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5.0 out of 5 starsLove the series!
Reviewed in the United States on July 21, 2014
This is one of my favorite sci-fi series. Susan R. Matthews is a wonderful writer who's created characters of depth who you really come to care about.
5.0 out of 5 starsHe's mad enough to be honorable; read it, read it, read it.
Reviewed in the United States on June 11, 1998
I've read both of these books, and I want more, but I have a strong, strong warning: Don't try to read this late. You'll have nightmares. At least I did. The subject matter is repulsive. Torture, mass murder (or attempted genocide), the slow destruction of a man and his honor. Ugh. But I couldn't put it down, and I can't recommend it highly enough. I just can't drop it, or the images it leaves me with. Imagine the gulag and the worst of the Nazi extermination camps, combined. Imagine a man whose accomodation to the worst thing he can do is to flip some mental switch, and taps into that place of dark, bloody, unacceptable erotocism that (I suspect, anyway) most men have inside them. He is mad. No one can accomodate the rigid code of Andrej's upbringing, the ethics of a healer, and the inappropriate enjoyment of his work without being quite, quite mad. But his honor remains, because he is mad, it becomes the one true thing left him. When he betrays it, by torturing one of his security, the backlash shakes him. It also makes it possible for him to see past his psychotic pleasure, to the fact that something is rotten. I couldn't put it down. It gave me nightmares. I'll read the next one. Buy it, read it.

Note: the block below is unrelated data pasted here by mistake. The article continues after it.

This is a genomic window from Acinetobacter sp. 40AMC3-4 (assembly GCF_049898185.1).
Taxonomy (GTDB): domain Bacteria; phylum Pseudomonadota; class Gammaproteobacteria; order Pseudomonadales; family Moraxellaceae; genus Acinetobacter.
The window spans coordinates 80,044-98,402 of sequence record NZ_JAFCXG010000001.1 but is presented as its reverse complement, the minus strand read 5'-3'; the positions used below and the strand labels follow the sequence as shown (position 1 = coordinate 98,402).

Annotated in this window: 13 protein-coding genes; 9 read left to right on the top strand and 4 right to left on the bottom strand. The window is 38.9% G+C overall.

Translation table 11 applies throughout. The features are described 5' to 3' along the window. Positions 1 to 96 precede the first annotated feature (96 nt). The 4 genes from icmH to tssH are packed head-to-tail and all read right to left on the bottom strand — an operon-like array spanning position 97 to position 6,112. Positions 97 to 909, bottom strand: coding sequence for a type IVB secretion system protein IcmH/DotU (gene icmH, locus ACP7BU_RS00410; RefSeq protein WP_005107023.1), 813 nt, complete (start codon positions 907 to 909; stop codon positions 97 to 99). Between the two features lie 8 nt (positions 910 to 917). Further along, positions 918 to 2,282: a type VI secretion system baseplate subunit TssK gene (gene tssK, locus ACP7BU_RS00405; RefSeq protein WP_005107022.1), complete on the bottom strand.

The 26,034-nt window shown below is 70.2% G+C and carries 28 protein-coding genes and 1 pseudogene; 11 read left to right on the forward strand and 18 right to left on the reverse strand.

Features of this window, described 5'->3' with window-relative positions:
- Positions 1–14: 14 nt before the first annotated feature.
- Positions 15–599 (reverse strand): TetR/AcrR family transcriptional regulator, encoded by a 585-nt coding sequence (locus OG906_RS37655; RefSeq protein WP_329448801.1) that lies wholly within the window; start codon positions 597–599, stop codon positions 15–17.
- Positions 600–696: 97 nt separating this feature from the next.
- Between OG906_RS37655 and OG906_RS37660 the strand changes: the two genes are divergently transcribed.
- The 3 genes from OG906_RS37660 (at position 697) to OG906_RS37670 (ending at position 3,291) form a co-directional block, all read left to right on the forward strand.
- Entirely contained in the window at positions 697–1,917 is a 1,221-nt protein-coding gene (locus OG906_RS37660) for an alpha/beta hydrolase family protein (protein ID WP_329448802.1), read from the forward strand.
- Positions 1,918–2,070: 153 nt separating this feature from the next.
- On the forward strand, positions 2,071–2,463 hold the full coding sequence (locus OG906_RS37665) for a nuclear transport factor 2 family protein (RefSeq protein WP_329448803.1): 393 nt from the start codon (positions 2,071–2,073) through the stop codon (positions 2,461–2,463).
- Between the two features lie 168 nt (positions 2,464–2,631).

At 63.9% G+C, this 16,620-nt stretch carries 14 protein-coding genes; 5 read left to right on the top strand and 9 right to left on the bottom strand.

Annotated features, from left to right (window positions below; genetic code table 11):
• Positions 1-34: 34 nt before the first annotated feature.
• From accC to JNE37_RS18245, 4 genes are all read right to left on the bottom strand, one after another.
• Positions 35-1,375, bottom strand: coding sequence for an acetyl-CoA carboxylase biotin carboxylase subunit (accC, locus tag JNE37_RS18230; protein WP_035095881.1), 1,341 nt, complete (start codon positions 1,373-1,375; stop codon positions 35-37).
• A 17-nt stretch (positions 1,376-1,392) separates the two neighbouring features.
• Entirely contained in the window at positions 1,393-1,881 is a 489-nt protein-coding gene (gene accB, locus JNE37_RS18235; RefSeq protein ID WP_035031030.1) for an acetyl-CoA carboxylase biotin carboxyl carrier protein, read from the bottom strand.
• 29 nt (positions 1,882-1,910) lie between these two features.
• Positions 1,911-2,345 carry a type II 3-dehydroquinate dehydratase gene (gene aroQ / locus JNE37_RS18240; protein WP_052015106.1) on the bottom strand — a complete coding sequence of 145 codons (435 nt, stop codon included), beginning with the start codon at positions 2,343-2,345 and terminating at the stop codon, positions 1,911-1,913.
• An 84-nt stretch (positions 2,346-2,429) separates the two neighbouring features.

Reviewed in the United States on February 25, 2013
I picked this up on a whim last week, as I was going to be sitting for a bit and wanted something to read while I waited. I'm really glad I did, it was a good read - a real page turner.
I just finished reading several Stephen Gould books over the last few weeks ("Wildside", "Jumper", "Reflex", etc) and some of the "Ender's Game" series by Orson Scott Card before that. I think this fits in VERY well with those books - even in some of the concepts such as the obedience 'governor' that is implanted in some of the characters. Very comparable, and if you liked Card or Gould, I think you'd love this.
The story is well developed as are the characters and concepts. I haven't looked to see what else this author has written yet, but I hope there is a sequel - if not, there should be!
5.0 out of 5 starsSF or SM? Either way it is great writing
Reviewed in the United States on March 19, 2001
What would you do if you had the power of life and death over people every day? What if you felt guilty because you loved having that power? This is the dilemma that faces the protagonist in Susan Matthew's "Prisoner of Conscience". Set in a universe where independent planets face conquest and suppression by a theocratic government and punitive slavery is enforced by biomechanical devices, Ms. Matthews relies on interesting moral conflicts and well written characters rather than complex scientific gadgetry to tell her story. Given the strong psychological suspense and not so subtle sexual undertones, this book seems more like a BDSM novel than straight science fiction. Either way, this book makes an engrossing read and I would recommend it quite strongly.